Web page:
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AV-Comparatives Real-World Protection Test February-June 2018

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1 minute ago, itman said:

If only a few samples exist in the wild, their targets are restricted to a specific area or business concern, etc., the likelihood of quick detection by existing monitoring methods are quite low.

Still I did not get it: if ESET encountered 10 times a certain malware which otherwise was detected by a significant number of vendors, why did not add a rule or something to have that particular malware detected?

Why was necessary for an user to pinpoint the problem and to persuade ESET to implement a detection????

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Posted (edited)
13 hours ago, novice said:

Still I did not get it: if ESET encountered 10 times a certain malware which otherwise was detected by a significant number of vendors, why did not add a rule or something to have that particular malware detected?

I guess you do still do not understand my previous reply on this occurrence. An "in-the-wild" occurance of 10 statistically equates to a near zero probability of capture, analysis, and mitigation using existing capture methods. The Eset forum response as to "10 times" was in regards to the "in-the-wild" instance of the malware; not how many times an Eset product detected it.

The OP's complaint at the time was that three days had elapsed since his posting about his detection and still no specific signature for it had been issued by Eset. I can't recollect if the OP actually official submitted the malware via Eset in-product method to do so. I just recently did so for a malware sample Eset wasn't detecting that also originated geographically from this region with a low "in-the-wild" count. Eset promptly responded with detection capability in a few hours; the exact elapsed time I don't know since I wasn't specifically monitoring for that.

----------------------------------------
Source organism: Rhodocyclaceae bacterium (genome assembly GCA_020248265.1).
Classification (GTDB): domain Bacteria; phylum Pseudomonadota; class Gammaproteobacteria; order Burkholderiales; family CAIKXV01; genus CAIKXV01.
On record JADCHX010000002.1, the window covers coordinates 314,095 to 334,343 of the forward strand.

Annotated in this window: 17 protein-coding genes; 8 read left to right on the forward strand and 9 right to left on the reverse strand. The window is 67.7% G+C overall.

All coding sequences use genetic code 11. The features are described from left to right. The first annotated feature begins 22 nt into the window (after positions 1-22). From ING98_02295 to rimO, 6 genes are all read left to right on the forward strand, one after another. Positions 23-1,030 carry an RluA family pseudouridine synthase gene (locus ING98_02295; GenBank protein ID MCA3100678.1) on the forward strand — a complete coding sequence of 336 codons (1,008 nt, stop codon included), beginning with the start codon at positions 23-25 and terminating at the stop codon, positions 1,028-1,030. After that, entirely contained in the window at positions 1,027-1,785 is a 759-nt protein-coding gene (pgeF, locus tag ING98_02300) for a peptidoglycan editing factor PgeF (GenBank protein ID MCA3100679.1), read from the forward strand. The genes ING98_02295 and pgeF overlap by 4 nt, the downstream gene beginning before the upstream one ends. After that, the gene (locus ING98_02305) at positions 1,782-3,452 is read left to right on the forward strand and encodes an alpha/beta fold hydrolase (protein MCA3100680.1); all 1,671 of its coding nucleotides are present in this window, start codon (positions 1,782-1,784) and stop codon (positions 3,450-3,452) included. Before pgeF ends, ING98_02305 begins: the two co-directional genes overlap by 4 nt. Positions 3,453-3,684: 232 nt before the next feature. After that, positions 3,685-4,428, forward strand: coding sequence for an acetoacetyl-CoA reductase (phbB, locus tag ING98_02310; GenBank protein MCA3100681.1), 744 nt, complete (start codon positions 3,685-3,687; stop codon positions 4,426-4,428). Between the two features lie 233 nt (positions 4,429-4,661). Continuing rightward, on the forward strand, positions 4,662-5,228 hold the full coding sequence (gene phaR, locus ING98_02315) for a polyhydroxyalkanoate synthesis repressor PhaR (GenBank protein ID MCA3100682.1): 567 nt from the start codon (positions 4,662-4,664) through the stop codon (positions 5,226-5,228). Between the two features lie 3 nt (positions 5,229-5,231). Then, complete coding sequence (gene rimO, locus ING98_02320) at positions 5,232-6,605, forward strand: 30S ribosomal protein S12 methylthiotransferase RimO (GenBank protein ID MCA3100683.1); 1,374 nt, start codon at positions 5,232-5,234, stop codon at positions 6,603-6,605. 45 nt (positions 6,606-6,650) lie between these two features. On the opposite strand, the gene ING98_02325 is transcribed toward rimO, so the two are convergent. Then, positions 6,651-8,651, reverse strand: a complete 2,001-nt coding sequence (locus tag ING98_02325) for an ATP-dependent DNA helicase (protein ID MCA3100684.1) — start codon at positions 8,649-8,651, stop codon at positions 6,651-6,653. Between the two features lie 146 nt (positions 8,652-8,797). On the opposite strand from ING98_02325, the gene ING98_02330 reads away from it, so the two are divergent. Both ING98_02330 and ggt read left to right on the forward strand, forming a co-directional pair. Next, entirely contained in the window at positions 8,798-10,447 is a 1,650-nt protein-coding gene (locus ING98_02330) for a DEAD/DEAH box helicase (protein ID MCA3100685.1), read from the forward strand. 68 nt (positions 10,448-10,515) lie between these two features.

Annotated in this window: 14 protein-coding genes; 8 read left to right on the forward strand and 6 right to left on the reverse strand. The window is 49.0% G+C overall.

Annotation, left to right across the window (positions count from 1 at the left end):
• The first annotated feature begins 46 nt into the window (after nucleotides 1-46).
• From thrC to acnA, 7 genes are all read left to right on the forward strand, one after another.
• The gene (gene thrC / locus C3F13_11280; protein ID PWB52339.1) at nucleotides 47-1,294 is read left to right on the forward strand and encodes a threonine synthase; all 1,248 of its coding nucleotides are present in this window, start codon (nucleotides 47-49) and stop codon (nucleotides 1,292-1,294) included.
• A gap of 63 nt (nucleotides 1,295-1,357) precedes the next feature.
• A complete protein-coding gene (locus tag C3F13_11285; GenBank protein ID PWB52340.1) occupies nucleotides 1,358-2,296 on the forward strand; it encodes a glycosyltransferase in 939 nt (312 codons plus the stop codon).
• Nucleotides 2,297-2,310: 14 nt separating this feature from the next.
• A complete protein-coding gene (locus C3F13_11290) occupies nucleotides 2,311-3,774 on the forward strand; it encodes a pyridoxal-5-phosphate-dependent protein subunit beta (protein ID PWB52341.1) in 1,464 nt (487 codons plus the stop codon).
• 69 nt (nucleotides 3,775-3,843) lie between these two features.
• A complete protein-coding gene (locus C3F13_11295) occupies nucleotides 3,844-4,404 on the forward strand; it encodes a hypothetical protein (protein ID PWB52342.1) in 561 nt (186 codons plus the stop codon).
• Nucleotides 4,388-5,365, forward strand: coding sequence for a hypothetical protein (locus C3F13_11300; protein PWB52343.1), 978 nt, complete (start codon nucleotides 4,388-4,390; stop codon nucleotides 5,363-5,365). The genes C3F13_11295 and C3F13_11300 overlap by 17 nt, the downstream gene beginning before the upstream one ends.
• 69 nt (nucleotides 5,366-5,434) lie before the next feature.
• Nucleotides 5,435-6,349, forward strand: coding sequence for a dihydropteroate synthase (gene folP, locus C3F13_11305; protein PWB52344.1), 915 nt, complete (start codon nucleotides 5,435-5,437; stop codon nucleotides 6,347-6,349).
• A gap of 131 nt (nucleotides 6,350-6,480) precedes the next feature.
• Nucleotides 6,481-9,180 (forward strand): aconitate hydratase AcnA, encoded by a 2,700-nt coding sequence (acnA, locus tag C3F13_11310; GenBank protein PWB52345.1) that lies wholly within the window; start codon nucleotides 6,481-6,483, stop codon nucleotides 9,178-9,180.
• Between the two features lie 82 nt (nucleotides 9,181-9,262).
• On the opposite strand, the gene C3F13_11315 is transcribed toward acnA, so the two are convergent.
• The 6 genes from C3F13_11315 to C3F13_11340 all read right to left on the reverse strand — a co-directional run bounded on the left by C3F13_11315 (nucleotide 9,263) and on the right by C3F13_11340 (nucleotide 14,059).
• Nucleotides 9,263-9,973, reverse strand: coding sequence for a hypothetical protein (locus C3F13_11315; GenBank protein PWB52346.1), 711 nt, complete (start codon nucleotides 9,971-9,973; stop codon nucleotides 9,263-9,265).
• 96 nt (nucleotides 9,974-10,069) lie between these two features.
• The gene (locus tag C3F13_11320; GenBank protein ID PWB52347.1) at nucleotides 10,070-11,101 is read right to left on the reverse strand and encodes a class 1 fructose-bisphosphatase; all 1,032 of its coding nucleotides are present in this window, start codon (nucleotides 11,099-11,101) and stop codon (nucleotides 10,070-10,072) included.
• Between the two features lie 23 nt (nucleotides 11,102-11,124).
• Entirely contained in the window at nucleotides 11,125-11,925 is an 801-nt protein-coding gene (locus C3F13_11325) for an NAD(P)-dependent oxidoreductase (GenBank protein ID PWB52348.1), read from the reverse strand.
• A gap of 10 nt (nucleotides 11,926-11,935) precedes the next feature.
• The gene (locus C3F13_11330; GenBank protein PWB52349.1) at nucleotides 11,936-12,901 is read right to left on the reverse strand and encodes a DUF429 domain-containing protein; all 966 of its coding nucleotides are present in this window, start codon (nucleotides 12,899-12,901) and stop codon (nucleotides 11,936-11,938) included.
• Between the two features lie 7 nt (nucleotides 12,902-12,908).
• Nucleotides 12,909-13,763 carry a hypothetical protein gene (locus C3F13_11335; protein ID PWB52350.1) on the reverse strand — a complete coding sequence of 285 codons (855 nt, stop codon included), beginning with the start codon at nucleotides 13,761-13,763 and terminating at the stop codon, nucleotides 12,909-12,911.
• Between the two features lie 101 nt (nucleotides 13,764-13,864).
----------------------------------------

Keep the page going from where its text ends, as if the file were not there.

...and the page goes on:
Edited by itman

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What is Windows Defender? 🤣🤣

Came

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38 minutes ago, camelia said:

What is Windows Defender? 🤣🤣

Came

In Windows 7 (which is what I run) it acts as an antispyware program.

In Windows 10, I "think" it tries to act as an A/V scanner. See https://forum.eset.com/topic/19330-another-av-to-complement-eset/?do=findComment&comment=94318  

A Win 10 user can add their input.

Regards,

Tom

 

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Posted (edited)
7 hours ago, itman said:

The Eset forum response as to "10 times" was in regards to the "in-the-wild" instance of the malware; not how many times an Eset product detected it.

I do not think so. Marco's answer was very clear :" It's been seen on less than 10 machines in total "  which suggests that "10 machines with ESET"

Would be impossible for ESET to know that my machine (with Kaspersky let's say) encountered that specific malware.

Regardless how are you trying to sugarcoat it, the fact remains: for a while now ESET is subpar compared with other players on the market. Strange thing, all these players which performed better than ESET , have a free version to offer (Avast!, Bitdefender, Avira, Kaspersky, Microsoft)

 

Edited by novice

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4 minutes ago, novice said:

I do not think so. Morco's answer was very clear :" It's been seen on less than 10 machines in total "  which suggests that "10 machines with ESET"

@Marcos, care to clarify the above comment you made?

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Posted (edited)
4 hours ago, novice said:

I do not think so. Marco's answer was very clear :" It's been seen on less than 10 machines in total "  which suggests that "10 machines with ESET"

Would be impossible for ESET to know that my machine (with Kaspersky let's say) encountered that specific malware.

Regardless how are you trying to sugarcoat it, the fact remains: for a while now ESET is subpar compared with other players on the market. Strange thing, all these players which performed better than ESET , have a free version to offer (Avast!, Bitdefender, Avira, Kaspersky, Microsoft)

 

I do not see any link to the quote that "novice" is claiming that Marcos posted in this Forum.

Could you share it "novice"?

Regards,

Tom

Edited by TomFace

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25 minutes ago, TomFace said:

I do not see any link to the quote that "novice" is claiming that Marcos posted in this Forum.

Could you share it "novice"?

Regards,

Tom

 

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Quote

It's already detected as Python/Filecoder.AM. It's a Chinese ranomware written in Python with Chinese instructions